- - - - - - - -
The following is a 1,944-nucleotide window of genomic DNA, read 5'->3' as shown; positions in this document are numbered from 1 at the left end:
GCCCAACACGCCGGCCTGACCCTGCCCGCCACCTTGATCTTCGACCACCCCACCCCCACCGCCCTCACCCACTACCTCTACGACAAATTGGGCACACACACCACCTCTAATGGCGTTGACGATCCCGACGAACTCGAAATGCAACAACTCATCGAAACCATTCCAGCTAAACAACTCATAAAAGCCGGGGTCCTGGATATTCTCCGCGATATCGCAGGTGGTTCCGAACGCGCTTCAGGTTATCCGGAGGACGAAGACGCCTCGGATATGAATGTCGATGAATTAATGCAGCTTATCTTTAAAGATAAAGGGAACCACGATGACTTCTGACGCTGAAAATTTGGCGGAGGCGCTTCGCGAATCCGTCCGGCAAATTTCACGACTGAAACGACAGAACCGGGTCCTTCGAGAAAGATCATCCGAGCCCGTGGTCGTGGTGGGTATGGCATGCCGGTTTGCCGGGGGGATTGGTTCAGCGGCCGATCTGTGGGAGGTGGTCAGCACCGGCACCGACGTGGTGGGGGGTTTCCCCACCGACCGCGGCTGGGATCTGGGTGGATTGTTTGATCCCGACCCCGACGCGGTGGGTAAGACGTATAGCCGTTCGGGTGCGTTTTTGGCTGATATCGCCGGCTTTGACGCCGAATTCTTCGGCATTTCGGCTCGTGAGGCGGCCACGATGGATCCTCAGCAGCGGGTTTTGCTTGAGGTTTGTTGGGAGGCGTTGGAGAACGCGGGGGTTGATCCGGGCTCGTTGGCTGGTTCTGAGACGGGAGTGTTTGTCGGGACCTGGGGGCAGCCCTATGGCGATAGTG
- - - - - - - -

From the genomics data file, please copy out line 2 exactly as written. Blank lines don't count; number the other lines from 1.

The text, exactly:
GCCCAACACGCCGGCCTGACCCTGCCCGCCACCTTGATCTTCGACCACCCCACCCCCACCGCCCTCACCCACTACCTCTACGACAAATTGGGCACACACACCACCTCTAATGGCGTTGACGATCCCGACGAACTCGAAATGCAACAACTCATCGAAACCATTCCAGCTAAACAACTCATAAAAGCCGGGGTCCTGGATATTCTCCGCGATATCGCAGGTGGTTCCGAACGCGCTTCAGGTTATCCGGAGGACGAAGACGCCTCGGATATGAATGTCGATGAATTAATGCAGCTTATCTTTAAAGATAAAGGGAACCACGATGACTTCTGACGCTGAAAATTTGGCGGAGGCGCTTCGCGAATCCGTCCGGCAAATTTCACGACTGAAACGACAGAACCGGGTCCTTCGAGAAAGATCATCCGAGCCCGTGGTCGTGGTGGGTATGGCATGCCGGTTTGCCGGGGGGATTGGTTCAGCGGCCGATCTGTGGGAGGTGGTCAGCACCGGCACCGACGTGGTGGGGGGTTTCCCCACCGACCGCGGCTGGGATCTGGGTGGATTGTTTGATCCCGACCCCGACGCGGTGGGTAAGACGTATAGCCGTTCGGGTGCGTTTTTGGCTGATATCGCCGGCTTTGACGCCGAATTCTTCGGCATTTCGGCTCGTGAGGCGGCCACGATGGATCCTCAGCAGCGGGTTTTGCTTGAGGTTTGTTGGGAGGCGTTGGAGAACGCGGGGGTTGATCCGGGCTCGTTGGCTGGTTCTGAGACGGGAGTGTTTGTCGGGACCTGGGGGCAGCCCTATGGCGATAGTG